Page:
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Women Uber drivers only earn 93 cents on the dollar compared with their male colleagues, a new study from the National Bureau of Economic Research shows.
The study found several reasons for the gender pay gap among drivers for the ride-hailing company, including overall driving speed, the amount of time the drivers had worked for Uber and the timeframes and locations drivers preferred to work.
Those factors combined less mean income for women who drive for the ride-hailing company.
“We do not find that men and women are differentially affected by a taste for specific hours, a return to within-week work intensity, or customer discrimination,” the authors of the study, who include Jonathan Hall, chief economist and director of public policy at Uber, and economists from Stanford University write in the study that was released Monday.
Uber drivers have already been shown to make a measly average $8 to $10 when factoring in various vehicle expenses. So a gender pay gap likely means that women drivers are at the lower end of that spectrum.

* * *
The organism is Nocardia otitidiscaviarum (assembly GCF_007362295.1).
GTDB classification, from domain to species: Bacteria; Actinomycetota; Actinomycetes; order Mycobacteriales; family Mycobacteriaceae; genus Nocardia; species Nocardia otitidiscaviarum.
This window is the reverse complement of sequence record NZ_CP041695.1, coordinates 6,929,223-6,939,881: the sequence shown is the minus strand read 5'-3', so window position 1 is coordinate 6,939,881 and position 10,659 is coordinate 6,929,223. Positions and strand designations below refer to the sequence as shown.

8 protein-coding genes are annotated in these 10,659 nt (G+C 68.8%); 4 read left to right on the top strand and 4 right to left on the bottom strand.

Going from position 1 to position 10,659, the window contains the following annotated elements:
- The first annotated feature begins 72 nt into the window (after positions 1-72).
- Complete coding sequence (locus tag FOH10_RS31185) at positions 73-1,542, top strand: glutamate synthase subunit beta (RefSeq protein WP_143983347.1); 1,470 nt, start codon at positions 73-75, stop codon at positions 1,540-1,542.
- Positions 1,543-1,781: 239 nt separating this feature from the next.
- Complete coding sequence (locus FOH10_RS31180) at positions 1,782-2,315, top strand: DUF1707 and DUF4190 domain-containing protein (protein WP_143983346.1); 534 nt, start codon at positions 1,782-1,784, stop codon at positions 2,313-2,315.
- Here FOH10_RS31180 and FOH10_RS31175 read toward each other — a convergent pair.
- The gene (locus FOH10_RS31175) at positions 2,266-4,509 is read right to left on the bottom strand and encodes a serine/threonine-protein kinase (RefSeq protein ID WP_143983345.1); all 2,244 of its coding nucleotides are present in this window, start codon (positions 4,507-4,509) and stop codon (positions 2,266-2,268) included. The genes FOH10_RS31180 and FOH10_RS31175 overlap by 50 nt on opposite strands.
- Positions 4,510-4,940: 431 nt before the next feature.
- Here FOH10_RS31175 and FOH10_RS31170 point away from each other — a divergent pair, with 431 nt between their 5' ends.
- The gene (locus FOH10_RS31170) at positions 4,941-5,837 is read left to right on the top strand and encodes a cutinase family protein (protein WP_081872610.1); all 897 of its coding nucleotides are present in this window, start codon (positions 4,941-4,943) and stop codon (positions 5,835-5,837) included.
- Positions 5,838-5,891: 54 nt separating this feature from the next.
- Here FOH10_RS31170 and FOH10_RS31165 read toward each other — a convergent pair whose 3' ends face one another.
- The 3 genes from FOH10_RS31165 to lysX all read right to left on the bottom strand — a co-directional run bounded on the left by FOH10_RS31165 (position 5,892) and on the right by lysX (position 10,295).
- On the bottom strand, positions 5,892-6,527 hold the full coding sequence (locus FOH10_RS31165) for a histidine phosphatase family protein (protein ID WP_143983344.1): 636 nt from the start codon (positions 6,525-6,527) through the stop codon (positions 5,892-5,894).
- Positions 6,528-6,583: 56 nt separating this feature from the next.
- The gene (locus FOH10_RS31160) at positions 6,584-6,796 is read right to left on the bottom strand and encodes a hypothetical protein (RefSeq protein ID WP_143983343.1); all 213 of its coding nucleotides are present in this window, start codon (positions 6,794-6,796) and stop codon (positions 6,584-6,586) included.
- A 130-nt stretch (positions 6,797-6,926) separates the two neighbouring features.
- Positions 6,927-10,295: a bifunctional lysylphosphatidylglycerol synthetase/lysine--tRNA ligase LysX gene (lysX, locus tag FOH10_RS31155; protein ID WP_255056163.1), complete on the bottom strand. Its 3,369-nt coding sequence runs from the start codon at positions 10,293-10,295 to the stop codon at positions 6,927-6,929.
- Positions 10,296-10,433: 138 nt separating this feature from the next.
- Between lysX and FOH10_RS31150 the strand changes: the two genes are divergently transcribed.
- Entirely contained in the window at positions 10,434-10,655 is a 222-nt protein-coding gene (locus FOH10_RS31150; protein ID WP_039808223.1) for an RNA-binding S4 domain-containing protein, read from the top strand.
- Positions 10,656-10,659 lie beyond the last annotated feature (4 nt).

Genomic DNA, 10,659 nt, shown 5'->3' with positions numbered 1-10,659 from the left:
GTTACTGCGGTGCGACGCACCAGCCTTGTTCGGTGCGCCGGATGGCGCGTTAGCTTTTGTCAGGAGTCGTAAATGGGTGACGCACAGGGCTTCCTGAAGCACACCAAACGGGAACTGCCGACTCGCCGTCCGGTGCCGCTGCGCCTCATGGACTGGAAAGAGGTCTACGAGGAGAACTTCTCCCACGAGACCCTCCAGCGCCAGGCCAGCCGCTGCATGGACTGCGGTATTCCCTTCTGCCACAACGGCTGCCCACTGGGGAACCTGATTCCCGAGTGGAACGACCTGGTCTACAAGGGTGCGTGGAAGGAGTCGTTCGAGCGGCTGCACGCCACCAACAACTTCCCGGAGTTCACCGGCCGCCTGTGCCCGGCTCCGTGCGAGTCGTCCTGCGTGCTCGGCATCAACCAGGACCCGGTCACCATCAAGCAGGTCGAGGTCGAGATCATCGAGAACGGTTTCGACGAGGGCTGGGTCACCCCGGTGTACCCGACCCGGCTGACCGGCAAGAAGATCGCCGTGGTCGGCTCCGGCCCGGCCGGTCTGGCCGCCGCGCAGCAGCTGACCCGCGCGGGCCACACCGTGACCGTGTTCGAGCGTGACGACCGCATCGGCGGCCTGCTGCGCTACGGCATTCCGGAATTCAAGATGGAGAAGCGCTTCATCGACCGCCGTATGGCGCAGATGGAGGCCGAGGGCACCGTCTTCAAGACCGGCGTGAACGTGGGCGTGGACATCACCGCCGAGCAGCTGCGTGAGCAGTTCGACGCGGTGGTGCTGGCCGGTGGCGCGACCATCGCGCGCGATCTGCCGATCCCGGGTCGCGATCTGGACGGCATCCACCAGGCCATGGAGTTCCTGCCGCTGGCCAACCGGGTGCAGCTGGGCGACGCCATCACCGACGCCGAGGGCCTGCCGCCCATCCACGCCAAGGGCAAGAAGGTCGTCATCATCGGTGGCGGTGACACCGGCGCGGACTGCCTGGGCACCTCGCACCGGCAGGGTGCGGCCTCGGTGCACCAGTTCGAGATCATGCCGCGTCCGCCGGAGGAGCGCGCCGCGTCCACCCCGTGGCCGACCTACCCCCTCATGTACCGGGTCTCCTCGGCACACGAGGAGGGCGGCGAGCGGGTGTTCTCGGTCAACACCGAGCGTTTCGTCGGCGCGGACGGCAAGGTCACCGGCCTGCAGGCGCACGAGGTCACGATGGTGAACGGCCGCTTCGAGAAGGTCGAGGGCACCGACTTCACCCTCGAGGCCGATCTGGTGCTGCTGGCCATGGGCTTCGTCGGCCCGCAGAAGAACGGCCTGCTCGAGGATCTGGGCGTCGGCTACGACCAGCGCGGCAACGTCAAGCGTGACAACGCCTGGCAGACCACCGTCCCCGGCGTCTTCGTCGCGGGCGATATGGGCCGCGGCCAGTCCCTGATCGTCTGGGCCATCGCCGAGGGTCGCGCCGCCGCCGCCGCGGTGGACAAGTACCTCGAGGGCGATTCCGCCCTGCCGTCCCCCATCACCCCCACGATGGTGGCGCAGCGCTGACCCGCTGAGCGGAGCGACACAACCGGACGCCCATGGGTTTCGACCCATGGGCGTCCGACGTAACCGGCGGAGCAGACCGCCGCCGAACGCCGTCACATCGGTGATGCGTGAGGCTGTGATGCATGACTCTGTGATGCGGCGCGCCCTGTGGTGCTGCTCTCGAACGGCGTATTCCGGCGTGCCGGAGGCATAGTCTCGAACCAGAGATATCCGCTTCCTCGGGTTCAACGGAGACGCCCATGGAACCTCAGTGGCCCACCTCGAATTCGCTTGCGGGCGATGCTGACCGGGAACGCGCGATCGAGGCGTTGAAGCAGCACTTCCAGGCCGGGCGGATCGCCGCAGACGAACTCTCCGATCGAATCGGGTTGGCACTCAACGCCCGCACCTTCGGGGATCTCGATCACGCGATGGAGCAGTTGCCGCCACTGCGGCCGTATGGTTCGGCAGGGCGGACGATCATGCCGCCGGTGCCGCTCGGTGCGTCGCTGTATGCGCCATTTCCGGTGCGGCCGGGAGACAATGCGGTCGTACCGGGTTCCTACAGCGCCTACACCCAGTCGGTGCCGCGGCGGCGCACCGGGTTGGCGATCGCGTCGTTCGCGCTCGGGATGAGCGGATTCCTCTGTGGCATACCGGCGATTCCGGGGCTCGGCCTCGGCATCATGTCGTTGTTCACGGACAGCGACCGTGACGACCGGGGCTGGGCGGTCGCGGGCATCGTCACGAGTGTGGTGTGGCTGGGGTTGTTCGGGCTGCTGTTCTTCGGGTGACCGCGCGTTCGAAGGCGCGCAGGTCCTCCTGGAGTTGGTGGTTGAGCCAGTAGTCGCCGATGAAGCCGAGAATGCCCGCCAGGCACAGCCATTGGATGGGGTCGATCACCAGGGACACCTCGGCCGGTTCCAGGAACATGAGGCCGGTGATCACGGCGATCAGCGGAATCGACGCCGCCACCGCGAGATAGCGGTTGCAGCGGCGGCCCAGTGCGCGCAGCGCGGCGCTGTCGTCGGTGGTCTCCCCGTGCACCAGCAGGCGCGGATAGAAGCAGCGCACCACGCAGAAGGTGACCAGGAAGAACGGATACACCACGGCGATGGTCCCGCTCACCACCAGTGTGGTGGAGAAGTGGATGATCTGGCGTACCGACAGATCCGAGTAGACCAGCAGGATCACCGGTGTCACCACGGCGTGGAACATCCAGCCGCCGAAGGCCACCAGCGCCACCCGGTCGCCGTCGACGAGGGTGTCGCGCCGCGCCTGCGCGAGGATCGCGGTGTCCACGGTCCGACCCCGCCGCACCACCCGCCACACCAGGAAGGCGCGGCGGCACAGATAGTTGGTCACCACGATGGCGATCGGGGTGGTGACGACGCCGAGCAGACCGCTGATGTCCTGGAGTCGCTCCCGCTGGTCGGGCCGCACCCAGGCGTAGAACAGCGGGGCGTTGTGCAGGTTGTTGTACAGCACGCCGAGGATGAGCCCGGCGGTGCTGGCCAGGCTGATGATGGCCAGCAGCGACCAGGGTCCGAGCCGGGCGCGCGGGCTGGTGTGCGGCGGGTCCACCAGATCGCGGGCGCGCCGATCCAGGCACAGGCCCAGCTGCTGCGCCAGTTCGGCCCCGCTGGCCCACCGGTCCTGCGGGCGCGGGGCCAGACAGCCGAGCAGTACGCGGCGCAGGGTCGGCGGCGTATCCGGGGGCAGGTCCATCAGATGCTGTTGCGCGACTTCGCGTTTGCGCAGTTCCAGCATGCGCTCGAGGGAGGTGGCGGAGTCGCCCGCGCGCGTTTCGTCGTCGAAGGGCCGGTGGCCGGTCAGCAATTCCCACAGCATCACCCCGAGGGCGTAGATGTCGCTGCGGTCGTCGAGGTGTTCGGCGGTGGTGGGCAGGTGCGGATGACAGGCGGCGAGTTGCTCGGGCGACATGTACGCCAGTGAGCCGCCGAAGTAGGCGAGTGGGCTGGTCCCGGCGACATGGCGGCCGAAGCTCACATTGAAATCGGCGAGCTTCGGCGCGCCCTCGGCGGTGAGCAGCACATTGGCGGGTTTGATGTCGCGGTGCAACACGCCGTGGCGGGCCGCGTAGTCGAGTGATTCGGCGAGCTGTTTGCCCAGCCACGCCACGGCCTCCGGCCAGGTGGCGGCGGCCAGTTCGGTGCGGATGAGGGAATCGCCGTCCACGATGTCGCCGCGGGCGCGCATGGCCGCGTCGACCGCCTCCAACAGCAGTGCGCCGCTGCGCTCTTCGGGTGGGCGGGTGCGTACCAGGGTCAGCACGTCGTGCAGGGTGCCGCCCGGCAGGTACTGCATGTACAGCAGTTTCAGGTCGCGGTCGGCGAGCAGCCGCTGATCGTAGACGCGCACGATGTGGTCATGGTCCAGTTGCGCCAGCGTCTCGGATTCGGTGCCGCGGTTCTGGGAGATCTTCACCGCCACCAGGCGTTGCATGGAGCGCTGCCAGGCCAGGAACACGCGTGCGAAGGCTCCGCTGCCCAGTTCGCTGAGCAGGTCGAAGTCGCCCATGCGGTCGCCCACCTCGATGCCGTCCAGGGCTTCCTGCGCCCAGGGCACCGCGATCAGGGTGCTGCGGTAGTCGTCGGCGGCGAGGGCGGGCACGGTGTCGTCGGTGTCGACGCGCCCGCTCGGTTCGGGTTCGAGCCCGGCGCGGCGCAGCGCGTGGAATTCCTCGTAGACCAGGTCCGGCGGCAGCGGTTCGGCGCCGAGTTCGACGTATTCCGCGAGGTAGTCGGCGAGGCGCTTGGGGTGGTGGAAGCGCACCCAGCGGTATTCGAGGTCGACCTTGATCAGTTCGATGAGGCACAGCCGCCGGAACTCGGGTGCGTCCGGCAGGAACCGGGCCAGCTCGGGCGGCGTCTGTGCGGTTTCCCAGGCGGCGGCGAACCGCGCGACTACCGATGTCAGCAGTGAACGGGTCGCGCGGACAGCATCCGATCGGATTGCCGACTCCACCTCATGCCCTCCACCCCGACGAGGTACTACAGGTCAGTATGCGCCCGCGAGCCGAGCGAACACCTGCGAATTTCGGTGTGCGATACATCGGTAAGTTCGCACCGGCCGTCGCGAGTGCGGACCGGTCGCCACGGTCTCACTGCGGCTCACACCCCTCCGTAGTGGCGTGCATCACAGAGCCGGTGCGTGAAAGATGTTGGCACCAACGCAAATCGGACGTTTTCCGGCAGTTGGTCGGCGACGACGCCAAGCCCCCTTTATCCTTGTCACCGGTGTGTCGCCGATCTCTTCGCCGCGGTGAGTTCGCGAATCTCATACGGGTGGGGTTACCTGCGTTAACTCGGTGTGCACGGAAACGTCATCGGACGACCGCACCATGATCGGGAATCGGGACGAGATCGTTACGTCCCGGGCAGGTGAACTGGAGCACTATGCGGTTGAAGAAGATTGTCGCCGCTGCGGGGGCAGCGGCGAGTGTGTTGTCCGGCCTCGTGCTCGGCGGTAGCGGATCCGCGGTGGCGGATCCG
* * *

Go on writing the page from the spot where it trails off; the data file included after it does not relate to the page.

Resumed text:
Even more troubling, the researchers found this trend to be prevalent throughout the entirety of the gig economy.
“Our results suggest that there is no reason to expect the ‘gig’ economy to close gender differences,” the study authors write. “Even in the absence of discrimination and in flexible labor markets, women’s relatively high opportunity cost of non-paid-work time and gender-based differences in preferences and constraints can sustain a gender pay gap.”
To conduct the study, the researchers examined the labor supply choices of more than 1 million drivers on Uber’s platform in the US.
Featured image by Thomas Trutschel/Photothek via Getty Images.
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